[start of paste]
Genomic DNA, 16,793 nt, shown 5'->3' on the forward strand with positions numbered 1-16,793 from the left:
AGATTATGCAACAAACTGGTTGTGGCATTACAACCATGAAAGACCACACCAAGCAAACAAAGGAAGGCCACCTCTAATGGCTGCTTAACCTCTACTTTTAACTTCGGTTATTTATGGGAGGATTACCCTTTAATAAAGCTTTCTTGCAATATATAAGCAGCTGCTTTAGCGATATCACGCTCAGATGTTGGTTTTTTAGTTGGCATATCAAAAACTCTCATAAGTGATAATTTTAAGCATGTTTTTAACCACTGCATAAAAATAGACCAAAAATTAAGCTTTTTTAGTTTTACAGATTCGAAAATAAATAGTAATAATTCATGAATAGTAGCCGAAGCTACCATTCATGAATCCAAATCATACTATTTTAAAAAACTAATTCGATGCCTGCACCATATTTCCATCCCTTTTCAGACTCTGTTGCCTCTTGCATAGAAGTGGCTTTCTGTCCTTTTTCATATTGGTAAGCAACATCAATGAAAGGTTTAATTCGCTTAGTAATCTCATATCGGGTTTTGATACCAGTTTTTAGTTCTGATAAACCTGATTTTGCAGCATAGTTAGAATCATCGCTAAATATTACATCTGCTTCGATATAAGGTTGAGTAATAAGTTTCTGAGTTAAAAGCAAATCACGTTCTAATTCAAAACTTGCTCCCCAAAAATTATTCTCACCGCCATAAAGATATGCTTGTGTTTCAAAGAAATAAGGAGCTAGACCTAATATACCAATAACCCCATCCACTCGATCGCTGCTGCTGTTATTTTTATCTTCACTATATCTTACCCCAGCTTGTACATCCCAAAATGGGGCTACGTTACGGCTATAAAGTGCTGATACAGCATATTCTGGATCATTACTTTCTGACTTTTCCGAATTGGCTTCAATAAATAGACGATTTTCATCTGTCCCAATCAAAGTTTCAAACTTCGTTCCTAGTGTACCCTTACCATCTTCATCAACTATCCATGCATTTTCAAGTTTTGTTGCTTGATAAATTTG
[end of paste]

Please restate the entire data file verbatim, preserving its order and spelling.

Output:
Genomic DNA, 16,793 nt, shown 5'->3' on the forward strand with positions numbered 1-16,793 from the left:
AGATTATGCAACAAACTGGTTGTGGCATTACAACCATGAAAGACCACACCAAGCAAACAAAGGAAGGCCACCTCTAATGGCTGCTTAACCTCTACTTTTAACTTCGGTTATTTATGGGAGGATTACCCTTTAATAAAGCTTTCTTGCAATATATAAGCAGCTGCTTTAGCGATATCACGCTCAGATGTTGGTTTTTTAGTTGGCATATCAAAAACTCTCATAAGTGATAATTTTAAGCATGTTTTTAACCACTGCATAAAAATAGACCAAAAATTAAGCTTTTTTAGTTTTACAGATTCGAAAATAAATAGTAATAATTCATGAATAGTAGCCGAAGCTACCATTCATGAATCCAAATCATACTATTTTAAAAAACTAATTCGATGCCTGCACCATATTTCCATCCCTTTTCAGACTCTGTTGCCTCTTGCATAGAAGTGGCTTTCTGTCCTTTTTCATATTGGTAAGCAACATCAATGAAAGGTTTAATTCGCTTAGTAATCTCATATCGGGTTTTGATACCAGTTTTTAGTTCTGATAAACCTGATTTTGCAGCATAGTTAGAATCATCGCTAAATATTACATCTGCTTCGATATAAGGTTGAGTAATAAGTTTCTGAGTTAAAAGCAAATCACGTTCTAATTCAAAACTTGCTCCCCAAAAATTATTCTCACCGCCATAAAGATATGCTTGTGTTTCAAAGAAATAAGGAGCTAGACCTAATATACCAATAACCCCATCCACTCGATCGCTGCTGCTGTTATTTTTATCTTCACTATATCTTACCCCAGCTTGTACATCCCAAAATGGGGCTACGTTACGGCTATAAAGTGCTGATACAGCATATTCTGGATCATTACTTTCTGACTTTTCCGAATTGGCTTCAATAAATAGACGATTTTCATCTGTCCCAATCAAAGTTTCAAACTTCGTTCCTAGTGTACCCTTACCATCTTCATCAACTATCCATGCATTTTCAAGTTTTGTTGCTTGATAAATTTG